Yamaha P45 vs Yamaha P-115: Which is Better?

P-45 vs P-115

The newest additions to Yamaha’s P-series (P for portable) are the P-45 and P-115 digital pianos. Replacing the P-35 and P-105 respectively, both are the natural next step in innovation and ease of use when compared to their predecessors. But, which one is ultimately the best fit for your needs?  That’s what we’re going to examine today in this article.

With both models having their own list of special features, when it comes down to which one is deemed the best, there has been quite a debate amongst beginners are experts alike. From the piano’s build, to the way each digital piano plays, we’ve compared the Yamaha’s P-45 and P-115 side-by-side to help you make the right decision. Complete with an instrument grade, we truly hope that beginners and experts alike will find this comparison beneficial.

Now, before we move on, let’s take a brief moment to compare the Yamaha P-45 against other awesome pianos:

Casio PX-S1100
Alesis Prestige Artist
Casio CDP-S360
Yamaha P-515
Casio PX-870
Korg LP-180
Casio PX-770

Yamaha P115 or P45: Key Differences

The voices of the P-35 sound dull on all accounts in comparison to the P-45. The polyphony is double what is used to be (32 is now 64) and it can be appreciated even by the untrained ear. You can use the sustain pedal with the P-45 a little more for a dramatic effect without feeling like you’re doing it just for show. And while both the P-35 and P-45 have weighted keys, I found that playing the P-45 was easier and lighter on the fingers. The sound was clearer and brighter; I didn’t feel the need to press as hard to get my desired sound.

As for the P-105, well, it does appear to pale in comparison to the P-115 in some respects. After reviewing the pianos and playing different pieces, I would like to dub the P-115 as the “performer’s piano.”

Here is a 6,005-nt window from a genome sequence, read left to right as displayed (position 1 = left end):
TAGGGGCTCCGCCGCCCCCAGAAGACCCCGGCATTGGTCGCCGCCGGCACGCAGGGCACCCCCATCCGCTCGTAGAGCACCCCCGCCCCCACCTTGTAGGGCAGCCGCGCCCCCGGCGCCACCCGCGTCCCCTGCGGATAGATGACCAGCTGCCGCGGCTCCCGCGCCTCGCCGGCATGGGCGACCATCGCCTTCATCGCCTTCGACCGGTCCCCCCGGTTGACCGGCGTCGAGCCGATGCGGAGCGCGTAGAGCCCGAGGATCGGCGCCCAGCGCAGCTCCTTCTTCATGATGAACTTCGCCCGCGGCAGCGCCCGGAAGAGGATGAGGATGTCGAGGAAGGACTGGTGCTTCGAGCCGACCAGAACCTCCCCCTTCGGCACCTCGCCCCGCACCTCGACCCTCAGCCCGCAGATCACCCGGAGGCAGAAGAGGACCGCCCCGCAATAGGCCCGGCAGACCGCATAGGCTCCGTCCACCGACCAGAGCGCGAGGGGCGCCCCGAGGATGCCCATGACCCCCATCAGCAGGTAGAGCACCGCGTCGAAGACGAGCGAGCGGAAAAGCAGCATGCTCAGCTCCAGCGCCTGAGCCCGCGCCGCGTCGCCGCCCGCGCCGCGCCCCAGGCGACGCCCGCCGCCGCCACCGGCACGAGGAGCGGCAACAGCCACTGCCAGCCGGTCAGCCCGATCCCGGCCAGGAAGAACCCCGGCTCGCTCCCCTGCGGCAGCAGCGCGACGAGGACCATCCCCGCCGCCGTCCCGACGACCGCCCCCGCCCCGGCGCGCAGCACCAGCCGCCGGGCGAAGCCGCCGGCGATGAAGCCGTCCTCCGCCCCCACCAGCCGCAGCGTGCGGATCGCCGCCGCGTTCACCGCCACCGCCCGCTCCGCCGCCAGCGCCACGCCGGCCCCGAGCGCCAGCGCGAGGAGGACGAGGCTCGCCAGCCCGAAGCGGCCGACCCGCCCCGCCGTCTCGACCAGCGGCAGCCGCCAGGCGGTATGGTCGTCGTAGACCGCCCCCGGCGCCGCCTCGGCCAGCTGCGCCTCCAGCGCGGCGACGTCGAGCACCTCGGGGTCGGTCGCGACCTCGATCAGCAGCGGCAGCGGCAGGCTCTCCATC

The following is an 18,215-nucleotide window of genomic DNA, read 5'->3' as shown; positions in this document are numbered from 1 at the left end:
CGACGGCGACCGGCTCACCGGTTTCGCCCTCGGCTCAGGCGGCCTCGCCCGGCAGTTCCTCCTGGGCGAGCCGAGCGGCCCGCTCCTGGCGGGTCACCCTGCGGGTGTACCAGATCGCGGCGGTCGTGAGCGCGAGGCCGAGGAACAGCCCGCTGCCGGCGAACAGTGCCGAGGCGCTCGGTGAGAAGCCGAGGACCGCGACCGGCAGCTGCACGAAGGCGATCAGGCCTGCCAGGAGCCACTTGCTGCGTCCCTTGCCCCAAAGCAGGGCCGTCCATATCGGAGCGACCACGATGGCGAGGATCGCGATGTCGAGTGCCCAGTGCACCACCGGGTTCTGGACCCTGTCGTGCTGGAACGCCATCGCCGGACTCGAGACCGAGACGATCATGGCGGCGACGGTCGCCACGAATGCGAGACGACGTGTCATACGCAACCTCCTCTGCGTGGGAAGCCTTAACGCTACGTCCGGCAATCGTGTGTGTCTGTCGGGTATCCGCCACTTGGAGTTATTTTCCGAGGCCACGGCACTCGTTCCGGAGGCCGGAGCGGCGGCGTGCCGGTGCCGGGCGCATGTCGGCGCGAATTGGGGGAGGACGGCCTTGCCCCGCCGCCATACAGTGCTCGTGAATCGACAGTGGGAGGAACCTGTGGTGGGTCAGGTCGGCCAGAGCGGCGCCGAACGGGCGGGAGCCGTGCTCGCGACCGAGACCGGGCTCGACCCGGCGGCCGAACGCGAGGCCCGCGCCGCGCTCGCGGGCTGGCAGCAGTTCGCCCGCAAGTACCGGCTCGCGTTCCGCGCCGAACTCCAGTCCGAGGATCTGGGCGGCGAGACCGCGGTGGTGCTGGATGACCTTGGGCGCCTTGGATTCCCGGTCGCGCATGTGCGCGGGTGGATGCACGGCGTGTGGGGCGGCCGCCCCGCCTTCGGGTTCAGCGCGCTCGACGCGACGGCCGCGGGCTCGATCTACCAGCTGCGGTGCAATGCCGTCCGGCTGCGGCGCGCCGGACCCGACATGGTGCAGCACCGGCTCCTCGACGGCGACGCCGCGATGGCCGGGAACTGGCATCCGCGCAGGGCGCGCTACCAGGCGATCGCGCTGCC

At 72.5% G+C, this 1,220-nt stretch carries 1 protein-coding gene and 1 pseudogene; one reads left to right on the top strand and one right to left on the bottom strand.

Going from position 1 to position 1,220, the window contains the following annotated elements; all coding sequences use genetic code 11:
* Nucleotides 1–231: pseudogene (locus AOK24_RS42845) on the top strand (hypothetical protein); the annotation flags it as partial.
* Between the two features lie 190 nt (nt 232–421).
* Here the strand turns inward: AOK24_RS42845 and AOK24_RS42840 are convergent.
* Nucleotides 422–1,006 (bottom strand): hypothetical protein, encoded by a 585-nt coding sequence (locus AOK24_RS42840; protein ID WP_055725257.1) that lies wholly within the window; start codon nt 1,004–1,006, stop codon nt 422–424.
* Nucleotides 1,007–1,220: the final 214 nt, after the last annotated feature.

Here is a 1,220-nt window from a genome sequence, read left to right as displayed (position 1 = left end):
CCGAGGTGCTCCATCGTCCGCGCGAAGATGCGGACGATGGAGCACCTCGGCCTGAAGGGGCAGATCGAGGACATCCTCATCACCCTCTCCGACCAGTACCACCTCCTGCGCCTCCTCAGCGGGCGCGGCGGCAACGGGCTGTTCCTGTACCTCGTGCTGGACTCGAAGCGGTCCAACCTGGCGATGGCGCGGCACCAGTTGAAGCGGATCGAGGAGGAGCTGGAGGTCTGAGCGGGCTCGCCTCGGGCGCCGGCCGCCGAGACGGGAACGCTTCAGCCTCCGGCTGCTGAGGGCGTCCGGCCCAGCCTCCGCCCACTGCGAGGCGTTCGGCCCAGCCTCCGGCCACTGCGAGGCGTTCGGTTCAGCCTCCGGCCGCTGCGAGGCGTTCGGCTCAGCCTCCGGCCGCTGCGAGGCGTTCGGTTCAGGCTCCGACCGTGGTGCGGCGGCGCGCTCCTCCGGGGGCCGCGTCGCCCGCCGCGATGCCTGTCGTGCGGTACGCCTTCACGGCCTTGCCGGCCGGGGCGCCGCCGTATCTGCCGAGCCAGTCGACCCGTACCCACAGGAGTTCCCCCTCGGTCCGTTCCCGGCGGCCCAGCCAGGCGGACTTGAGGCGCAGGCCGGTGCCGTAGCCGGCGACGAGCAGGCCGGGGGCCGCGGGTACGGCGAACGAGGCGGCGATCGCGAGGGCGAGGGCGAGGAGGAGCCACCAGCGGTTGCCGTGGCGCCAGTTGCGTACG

With more voices and different styles to choose from on the P-115, the player is able to not only be kept fully engaged, but has a lot of different options at his or her fingertips should one get struck with a bolt of creativity or genius. Right now, it is no doubt arguably Yamaha’s best digital piano on the market when it comes to affordable pianos.

Below, please take a quick moment to view some of our favorite digital pianos on the market today (and ones that are currently some of the best selling pianos online):

1) Yamaha P-515
2) Casio PX-S3100
3) Casio PX-870
4) Roland FP-E50
5) Roland FP-30X

Now, if you’re reading this, you’re probably having a hard time deciding between the P-45 and P-115. Due to this, we’ve outlined the major similarities between the two pianos, which takes into effect the instruments’ build, sound, and other key features:

  • Size (width)
  • 88 Weighted keys
  • Dual mode
  • Duo-mode
  • Transposing feature
  • Sustain pedal

Perhaps the best thing about both digital pianos is that they are portable. Whether you’re playing at home or performing with a group, both can be packed up quickly and efficiently and transported somewhere else. Each piano can stand on a cross-frame, but for those who want to keep their piano in one place, there’s a wooden frame option for added sophistication. This addition allows the piano to seamlessly blend in as part of any home décor in the living room or sitting area.

For those who want to make the most of their piano playing experience, the P-115 allows for two additional pedals for that acoustic piano feeling. Both the P-45 and P-115 come with a sustain pedal, but the P-115 allows players to take advantage of playing different pieces on a higher level.

One of my favorite features on both the P-45 and P-115 is the duo-mode. This is perfect for when I’m teaching one of my students or even when I’m playing a duet. This feature allows the piano to have two middle Cs, giving both players the opportunity to mimic each other. I took lessons on a baby grand piano and always found it a little difficult to follow my teacher once I had removed my hands completely to watch her. Now, students don’t have to do that. Find the middle D and hit “function” and the piano is split in two!


In terms of sound, the P-45 and P-115 differ greatly. The P-45 features 6-watt amplifiers, along with two 12-centimeter speaker cones. While the P-115 has only a 7-watt amplifier with two 12-centimeter speaker cones, it also features two additional 4-centimeter speaker cones. While the wattage of the amplifiers is close to unnoticeable, the sound of the P-115 is crisper.

The following is a list of the voices tested on both the P-45 and P-115 to determine this conclusion:

  • Piano 2 (Grand piano)
  • Electric Piano
  • Harpsichord 1
  • Grand Piano and Strings

Thanks to the additional 4-centimeter speaker cones on the P-115, in combination with the sustain pedal, there is a bass boost and a crisp treble. When playing the electric piano voice, the P-45 sound was a little muddy, and I found that the only way to combat this was to lower the volume.